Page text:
When the country’s mood soured on the rule of Henry VI, it didn’t take long for the nobles to start looking around for their next king. They didn’t have far to look. That child, the Earl of March, had grown up and had heirs. They wanted his throne back.
England’s 15th Century civil war––known as The Wars of the Roses--was a battle for dynastic rule between the Lancastrian branch of the Plantagenet line, and the Yorkist branch. The outcome of these wars directly led to the Tudor Dynasty.
Just to keep things straight--the Lancastrians were the royal line descended from John of Gaunt and his son Bolingbroke, who became Henry IV, the father of Henry V. The Yorkists were the royal line descended from Clarence, and his daughter who married the Earl of March. Everyone descended from Edward III, but nobody was thinking of him anymore. England just wanted a king they could all agree on. Unfortunately, that wouldn’t happen for a very long time.
The Earl of March, that long ago boy-who-would-be-king, had grown up under the care of Henry IV, who, naturally, wanted to keep an eye on him. Bolingbroke may have taken his throne, but all in all, he treated the Earl of March--known as Mortimer--extremely well. At some point, care of the young ward transferred to the king’s son, Henry, Prince of Wales. When the prince became Henry V, the good relations continued. Mortimer was even the focus of several plots to overthrow the Lancastrians during the Henrys reigns, but neither king felt the need to execute their good friend for treason. Mortimer even served on the Regency council for the young Henry IV.
Mortimer died childless, and his claims as the Earl of March passed to his nephew, Richard Plantagenet, 3rd Duke of York. This is where the Yorks of the Lancastrians versus Yorks comes in. This is also where all the warm and fuzzy feelings end. Richard had no relationship with the Lancasters and he had plenty of ambition. He died in battle in one of the Wars of the Roses, trying to secure his own succession to the throne. Where his quest ended, his son’s began. Edward, 4th Duke of York, was now the heir presumptive to the Yorkist claim to the throne.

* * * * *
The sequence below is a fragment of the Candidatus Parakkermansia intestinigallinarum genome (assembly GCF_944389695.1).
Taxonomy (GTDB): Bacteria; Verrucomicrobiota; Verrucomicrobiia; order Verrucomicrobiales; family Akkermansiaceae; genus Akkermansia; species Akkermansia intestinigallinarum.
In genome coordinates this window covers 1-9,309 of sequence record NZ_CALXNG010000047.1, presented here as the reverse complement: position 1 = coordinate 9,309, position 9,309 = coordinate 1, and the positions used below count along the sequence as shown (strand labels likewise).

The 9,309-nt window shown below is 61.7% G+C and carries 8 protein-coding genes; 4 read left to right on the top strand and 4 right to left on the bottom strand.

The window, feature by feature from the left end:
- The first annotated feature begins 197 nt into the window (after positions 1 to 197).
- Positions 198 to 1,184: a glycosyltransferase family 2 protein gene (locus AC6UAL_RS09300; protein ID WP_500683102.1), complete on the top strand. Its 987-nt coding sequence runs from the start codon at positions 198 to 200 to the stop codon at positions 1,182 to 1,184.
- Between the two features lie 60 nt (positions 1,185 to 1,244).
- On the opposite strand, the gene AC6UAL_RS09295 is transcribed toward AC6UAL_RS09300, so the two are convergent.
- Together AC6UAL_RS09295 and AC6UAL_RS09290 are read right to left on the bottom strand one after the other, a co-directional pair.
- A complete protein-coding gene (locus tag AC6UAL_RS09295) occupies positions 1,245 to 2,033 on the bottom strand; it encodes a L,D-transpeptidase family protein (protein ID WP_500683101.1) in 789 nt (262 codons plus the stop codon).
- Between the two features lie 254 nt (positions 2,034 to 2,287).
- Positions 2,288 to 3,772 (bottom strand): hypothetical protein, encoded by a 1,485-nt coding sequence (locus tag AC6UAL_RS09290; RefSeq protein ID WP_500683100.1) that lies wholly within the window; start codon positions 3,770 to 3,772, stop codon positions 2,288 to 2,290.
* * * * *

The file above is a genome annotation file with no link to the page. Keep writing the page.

Edward would prove himself a skilled military leader. He was a giant among men...literally. At 6’ 4” he towered above most Englanders of his era. He also had powerful friends. Richard Neville, Earl of Warwick would prove invaluable in his quest for the throne.
During the Wars of the Roses, Edward IV held the Yorkist claim to the throne. He twice defeated Henry VI, the Lancastrian claimant, and siezed the throne of England once and for all with his victory at the Battle of Tewkesbury. Edward ruled England (the second time) from 1471 to 1483 and was a successful and well-liked king. His untimely death led to a renewal of the wars.
But they did not have an easy time. Although a poor ruler, Henry VI was a saintly man, more of a monk than a king, and he was well-loved by many. His father was also a national hero. The noble families of England split on the succession issue and years of civil war would follow. The throne of England would trade back and forth between the two kings a couple of times, but the eventual capture and death of Henry VI gave victory, and the throne, to Edward Mortimer, Duke of York, descendant of Clarence, the second son of Edward III.